|Dean||Lynden A. Archer|
The College of Engineering is a division of Cornell University that was founded in 1870 as the Sibley College of Mechanical Engineering and Mechanic Arts. It is one of four private undergraduate colleges at Cornell that are not statutory colleges.
It currently grants bachelors, masters, and doctoral degrees in a variety of engineering and applied science fields, and is the third largest undergraduate college at Cornell by student enrollment. The college offers over 450 engineering courses, and has an annual research budget exceeding US$112 million.
The College of Engineering was founded in 1870 as the Sibley College of Mechanical Engineering and Mechanic Arts. The program was housed in Sibley Hall on what has since become the Arts Quad, both of which are named for Hiram Sibley, the original benefactor whose contributions were used to establish the program. The college took its current name in 1919, when the Sibley College merged with the College of Civil Engineering. It was housed in Sibley, Lincoln, Franklin, Rand and Morse Halls. In the 1950s the college moved to the southern end of Cornell's campus.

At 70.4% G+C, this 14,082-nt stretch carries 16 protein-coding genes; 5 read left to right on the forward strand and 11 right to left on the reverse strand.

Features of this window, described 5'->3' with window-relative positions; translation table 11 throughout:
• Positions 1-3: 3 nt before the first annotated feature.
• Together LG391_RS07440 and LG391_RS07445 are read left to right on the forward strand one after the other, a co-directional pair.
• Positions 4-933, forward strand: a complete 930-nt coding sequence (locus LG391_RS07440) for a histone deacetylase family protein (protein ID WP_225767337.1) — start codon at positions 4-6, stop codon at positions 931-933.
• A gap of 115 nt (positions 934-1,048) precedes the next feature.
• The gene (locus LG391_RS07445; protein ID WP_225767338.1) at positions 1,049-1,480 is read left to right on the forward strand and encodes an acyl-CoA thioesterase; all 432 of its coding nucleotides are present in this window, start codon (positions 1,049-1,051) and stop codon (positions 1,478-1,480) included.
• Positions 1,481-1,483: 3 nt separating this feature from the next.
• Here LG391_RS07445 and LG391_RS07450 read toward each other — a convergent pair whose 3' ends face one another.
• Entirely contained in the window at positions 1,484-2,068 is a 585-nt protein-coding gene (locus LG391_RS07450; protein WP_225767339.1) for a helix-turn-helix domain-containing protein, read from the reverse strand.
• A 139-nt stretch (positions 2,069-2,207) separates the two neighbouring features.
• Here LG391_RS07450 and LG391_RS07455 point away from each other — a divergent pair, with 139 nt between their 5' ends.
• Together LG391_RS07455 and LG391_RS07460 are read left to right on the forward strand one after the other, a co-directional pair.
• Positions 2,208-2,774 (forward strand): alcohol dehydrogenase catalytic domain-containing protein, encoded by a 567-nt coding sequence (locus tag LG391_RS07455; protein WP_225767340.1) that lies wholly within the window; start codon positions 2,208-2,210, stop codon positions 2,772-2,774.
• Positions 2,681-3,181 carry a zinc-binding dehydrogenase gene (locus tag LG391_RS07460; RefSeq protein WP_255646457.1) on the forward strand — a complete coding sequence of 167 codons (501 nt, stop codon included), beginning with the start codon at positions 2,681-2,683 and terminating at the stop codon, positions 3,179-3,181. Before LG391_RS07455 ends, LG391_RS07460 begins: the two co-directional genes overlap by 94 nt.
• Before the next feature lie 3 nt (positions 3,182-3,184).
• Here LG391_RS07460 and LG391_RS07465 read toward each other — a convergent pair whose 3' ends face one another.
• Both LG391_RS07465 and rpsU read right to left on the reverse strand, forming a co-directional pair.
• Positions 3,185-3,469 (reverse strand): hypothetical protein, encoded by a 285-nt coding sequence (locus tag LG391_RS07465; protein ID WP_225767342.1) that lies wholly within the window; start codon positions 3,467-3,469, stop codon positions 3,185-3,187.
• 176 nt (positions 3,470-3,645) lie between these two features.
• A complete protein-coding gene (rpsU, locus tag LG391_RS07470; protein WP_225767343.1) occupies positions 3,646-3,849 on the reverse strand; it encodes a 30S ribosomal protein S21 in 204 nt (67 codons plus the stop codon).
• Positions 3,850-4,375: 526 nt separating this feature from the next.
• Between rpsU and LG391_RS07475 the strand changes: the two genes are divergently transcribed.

The college is known for a number of firsts. In 1889, the college took over electrical engineering from the Department of Physics, establishing the first department in the United States in this field. The college awarded the nation's first doctorates in both electrical engineering and industrial engineering. The Department of Computer Science, established in 1965 jointly under the College of Engineering and the College of Arts and Sciences, is also one of the oldest in the country.